Look out! Students Learn How to Raise Cybersecurity Skills
Education Cybersecurity Weekly is a curated weekly news overview for those who are concerned about the Education industry and Education data breach. It provides brief summaries and links to articles and news across a spectrum of EdTech and current cybersecurity risks in education.
Two majors are to raise cybersecurity skills of students
The Antelope on April 18, 2019
Artificial Intelligence is constantly developing through, which bears good and bad fruit good. This means that cybersecurity experts have to create substantial protection for people. As any development always has two sides, students should always keep in mind the danger of fake accounts and other malicious measures that may violate one’s privacy.
Gratefully, UNK has taken the extra steps to enhance students’ security, make sure that their accounts are secure and give students an opportunity to follow a career in cybersecurity. Two students from ITECH management and research majors organized an event dedicated to the future of cybersecurity, its potential connection with the science, technology, engineering and math (STEM) building. Also, they wanted to teach students good cybersecurity practices and the work principles of networking system.
Our Wi-Fi system, to understand how it is all connected networking and security wise, our smaller servers are in the buildings of the College of Education, the Communications Center, the Health Science Education Complex, and West Center and all of them connect to our large, main server in the Otto Olsen building that sends information to the main servers at the University of Nebraska Lincoln,
Grant Oberg, a junior Information Networking and Telecommunications (ITECH) major.
Universities in the St. Louis region are collaborating to raise future cybersec experts
EdScoop on April 18, 2019As the need for cybersecurity professionals is constantly growing, Universities in the St. Louis region are teaming up to give their students new opportunities before they enter the workforce. Formed in late 2017 by six St. Louis-area universities, the Gateway Higher Education Cybersecurity Consortium has expanded a lot recently. Such collaboration of the universities is meant for drawing the attention of the local cybersecurity professionals and providing their students with internships, training, and future job opportunities. The consortium is also planning to give member universities a chance to collaborate on research. Now, there are seven members in the consortium, which are Cortex Innovative Community, Fontbonne University, Saint Louis University, Southern Illinois University at Edwardsville, University of Missouri at St. Louis, Washington University in St. Louis, and Webster University. As for the future, the consortium hopes to engage community colleges and high schools.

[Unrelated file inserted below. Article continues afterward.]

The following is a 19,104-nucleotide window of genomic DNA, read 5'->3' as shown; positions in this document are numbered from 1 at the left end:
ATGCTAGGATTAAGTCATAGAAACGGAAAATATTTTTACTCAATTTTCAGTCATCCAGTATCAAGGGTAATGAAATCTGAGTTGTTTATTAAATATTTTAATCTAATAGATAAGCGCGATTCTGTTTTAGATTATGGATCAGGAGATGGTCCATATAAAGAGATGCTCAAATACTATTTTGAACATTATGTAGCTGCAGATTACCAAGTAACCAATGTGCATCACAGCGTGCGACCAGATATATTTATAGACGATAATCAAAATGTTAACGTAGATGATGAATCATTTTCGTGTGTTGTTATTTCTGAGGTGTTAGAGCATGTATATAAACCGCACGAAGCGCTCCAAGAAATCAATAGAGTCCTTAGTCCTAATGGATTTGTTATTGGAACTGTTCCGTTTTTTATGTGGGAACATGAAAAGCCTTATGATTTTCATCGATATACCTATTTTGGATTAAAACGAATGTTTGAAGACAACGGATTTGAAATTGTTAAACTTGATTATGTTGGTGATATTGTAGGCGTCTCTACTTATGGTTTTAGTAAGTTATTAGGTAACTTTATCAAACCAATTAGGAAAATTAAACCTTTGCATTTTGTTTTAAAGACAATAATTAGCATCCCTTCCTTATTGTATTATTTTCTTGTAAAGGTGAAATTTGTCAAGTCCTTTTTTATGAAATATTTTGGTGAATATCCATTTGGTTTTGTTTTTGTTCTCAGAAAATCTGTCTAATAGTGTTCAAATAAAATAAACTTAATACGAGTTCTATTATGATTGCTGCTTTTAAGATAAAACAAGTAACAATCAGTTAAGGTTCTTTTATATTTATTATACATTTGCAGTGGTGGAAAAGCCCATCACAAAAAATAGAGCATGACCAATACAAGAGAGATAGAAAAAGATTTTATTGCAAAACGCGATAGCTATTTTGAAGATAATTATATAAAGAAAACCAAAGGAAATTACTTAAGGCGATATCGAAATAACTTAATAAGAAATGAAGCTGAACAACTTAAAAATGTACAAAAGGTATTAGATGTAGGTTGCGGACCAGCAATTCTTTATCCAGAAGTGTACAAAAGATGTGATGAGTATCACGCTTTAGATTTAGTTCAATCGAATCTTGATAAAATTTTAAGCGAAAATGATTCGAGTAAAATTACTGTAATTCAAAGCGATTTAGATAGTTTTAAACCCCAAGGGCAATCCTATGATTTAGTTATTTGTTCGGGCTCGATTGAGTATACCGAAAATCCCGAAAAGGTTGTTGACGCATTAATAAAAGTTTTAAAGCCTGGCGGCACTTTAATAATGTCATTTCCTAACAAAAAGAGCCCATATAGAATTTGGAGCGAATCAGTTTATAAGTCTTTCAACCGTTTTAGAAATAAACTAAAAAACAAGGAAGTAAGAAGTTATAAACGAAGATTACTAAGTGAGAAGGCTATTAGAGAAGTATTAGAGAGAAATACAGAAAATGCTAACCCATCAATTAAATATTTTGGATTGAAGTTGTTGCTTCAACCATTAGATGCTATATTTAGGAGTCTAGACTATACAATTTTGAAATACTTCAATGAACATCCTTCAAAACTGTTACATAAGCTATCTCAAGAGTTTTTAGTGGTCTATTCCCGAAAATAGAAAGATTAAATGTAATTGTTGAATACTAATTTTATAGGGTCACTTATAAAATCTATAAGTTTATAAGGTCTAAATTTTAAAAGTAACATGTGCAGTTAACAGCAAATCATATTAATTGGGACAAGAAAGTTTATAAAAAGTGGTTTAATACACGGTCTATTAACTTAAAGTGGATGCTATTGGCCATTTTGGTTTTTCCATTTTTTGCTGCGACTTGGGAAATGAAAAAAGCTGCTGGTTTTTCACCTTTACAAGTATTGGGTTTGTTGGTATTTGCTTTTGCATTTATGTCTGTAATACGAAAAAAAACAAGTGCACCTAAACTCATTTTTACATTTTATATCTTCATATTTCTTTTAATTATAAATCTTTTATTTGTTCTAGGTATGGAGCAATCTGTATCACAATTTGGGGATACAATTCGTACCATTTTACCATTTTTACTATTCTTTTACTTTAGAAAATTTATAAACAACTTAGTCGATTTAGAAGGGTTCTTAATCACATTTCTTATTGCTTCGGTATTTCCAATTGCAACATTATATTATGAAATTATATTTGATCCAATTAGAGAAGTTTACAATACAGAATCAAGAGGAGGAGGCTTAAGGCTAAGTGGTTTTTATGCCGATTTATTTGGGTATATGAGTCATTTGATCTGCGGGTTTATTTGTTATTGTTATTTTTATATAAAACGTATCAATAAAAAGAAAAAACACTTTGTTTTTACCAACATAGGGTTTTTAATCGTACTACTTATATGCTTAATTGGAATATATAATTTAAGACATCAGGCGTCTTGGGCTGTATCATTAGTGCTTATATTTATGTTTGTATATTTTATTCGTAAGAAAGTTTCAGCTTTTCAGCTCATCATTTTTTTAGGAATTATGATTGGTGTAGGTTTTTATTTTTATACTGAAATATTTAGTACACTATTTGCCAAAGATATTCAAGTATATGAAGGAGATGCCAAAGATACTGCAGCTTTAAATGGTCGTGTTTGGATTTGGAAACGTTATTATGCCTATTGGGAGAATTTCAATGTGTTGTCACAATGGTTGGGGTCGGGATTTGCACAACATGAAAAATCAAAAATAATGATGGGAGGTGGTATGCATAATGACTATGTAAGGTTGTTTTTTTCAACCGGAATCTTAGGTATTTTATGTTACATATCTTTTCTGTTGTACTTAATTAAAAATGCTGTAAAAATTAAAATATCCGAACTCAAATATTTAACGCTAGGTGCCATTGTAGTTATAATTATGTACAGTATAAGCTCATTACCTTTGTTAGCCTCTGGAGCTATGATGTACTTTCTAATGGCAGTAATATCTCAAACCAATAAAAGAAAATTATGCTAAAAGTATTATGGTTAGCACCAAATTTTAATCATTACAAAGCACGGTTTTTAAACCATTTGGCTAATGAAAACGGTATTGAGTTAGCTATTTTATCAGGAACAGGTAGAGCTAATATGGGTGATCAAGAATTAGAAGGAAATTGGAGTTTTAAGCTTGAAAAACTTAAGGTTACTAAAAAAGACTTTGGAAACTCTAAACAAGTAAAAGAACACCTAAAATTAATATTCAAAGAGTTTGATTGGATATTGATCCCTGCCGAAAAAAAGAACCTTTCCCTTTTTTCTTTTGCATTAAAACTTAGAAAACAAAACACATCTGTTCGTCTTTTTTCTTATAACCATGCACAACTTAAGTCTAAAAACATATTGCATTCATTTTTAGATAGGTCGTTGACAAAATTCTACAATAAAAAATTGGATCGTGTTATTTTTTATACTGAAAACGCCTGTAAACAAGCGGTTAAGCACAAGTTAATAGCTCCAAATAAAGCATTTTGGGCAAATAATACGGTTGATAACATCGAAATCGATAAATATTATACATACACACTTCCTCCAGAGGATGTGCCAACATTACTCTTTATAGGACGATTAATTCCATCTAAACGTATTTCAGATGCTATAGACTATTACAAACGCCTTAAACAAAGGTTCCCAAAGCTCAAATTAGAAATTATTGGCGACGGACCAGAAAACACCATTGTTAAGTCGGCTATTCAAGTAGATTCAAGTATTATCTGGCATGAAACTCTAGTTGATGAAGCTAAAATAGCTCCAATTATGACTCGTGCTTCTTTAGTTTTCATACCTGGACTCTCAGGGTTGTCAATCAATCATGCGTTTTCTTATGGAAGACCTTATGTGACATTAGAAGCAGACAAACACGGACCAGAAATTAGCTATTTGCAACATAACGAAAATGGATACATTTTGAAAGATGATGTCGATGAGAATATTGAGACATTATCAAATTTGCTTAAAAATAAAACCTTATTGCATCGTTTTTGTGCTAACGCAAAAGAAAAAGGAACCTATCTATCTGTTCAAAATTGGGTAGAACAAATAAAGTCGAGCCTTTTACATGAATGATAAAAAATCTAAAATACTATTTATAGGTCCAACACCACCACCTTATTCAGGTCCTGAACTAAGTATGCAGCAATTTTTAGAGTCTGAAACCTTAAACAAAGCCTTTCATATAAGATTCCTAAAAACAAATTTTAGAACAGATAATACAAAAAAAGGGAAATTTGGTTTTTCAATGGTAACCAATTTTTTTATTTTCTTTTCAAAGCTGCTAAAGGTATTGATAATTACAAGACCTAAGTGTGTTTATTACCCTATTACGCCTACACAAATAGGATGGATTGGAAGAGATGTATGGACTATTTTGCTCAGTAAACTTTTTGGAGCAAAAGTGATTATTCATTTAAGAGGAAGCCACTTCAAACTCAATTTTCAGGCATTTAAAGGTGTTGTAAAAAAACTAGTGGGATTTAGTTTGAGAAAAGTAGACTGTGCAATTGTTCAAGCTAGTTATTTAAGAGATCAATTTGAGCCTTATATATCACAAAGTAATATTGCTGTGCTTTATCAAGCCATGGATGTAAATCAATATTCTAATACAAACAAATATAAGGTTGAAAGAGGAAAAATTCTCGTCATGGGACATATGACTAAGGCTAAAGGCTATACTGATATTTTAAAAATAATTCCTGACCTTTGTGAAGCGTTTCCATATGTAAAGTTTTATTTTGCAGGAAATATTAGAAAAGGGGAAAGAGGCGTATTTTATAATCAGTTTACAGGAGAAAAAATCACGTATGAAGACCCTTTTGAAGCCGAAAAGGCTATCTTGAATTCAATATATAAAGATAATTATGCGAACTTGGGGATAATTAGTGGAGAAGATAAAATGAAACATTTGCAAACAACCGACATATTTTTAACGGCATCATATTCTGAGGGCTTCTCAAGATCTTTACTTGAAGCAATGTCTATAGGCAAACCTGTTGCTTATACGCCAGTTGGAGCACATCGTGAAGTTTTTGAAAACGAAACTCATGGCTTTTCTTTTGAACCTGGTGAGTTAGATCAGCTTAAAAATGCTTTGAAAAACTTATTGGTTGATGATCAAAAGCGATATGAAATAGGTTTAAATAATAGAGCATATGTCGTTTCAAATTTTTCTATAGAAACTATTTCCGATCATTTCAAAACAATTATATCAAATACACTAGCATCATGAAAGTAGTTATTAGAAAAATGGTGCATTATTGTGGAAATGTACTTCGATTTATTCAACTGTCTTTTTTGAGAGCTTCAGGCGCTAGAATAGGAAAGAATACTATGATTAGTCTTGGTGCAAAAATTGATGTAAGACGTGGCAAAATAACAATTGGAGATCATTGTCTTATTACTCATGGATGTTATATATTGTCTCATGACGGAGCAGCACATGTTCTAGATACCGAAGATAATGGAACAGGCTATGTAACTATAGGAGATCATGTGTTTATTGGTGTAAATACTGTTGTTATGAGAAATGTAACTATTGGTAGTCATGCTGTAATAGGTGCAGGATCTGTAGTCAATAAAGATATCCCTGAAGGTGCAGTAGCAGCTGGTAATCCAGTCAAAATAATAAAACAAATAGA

National cybersecurity program for undergraduate and graduate students
Herald-Mail Media on April 18, 2019
If you are an undergraduate or graduate student, there is some good news for you. For these students, there is a national cybersecurity program that has been launched by 27 states aiming to encourage more young people to join the cybersecurity community in their future career. Back in 2017, 3,000 participated attended a seven-state pilot project. The conditions are the following: all the participants of Cyber FastTrack have to be at least 18 years old and be registered at a regionally accredited community college, four-year college or graduate school.
At the end of the program, top-scoring participants are awarded scholarships to advanced cybersecurity courses. A total prize value sums up to $2.5 million. The program has three stages: CyberStart Assess, CyberStart Game and CyberStart Essentials, with each featuring several digital challenges. The tasks are designed to introduce students to the basis of the cybersecurity field. CyberStart Game includes over 200 real-world challenges, such as identifying security flaws and uncovering a cyber criminal’s digital trail.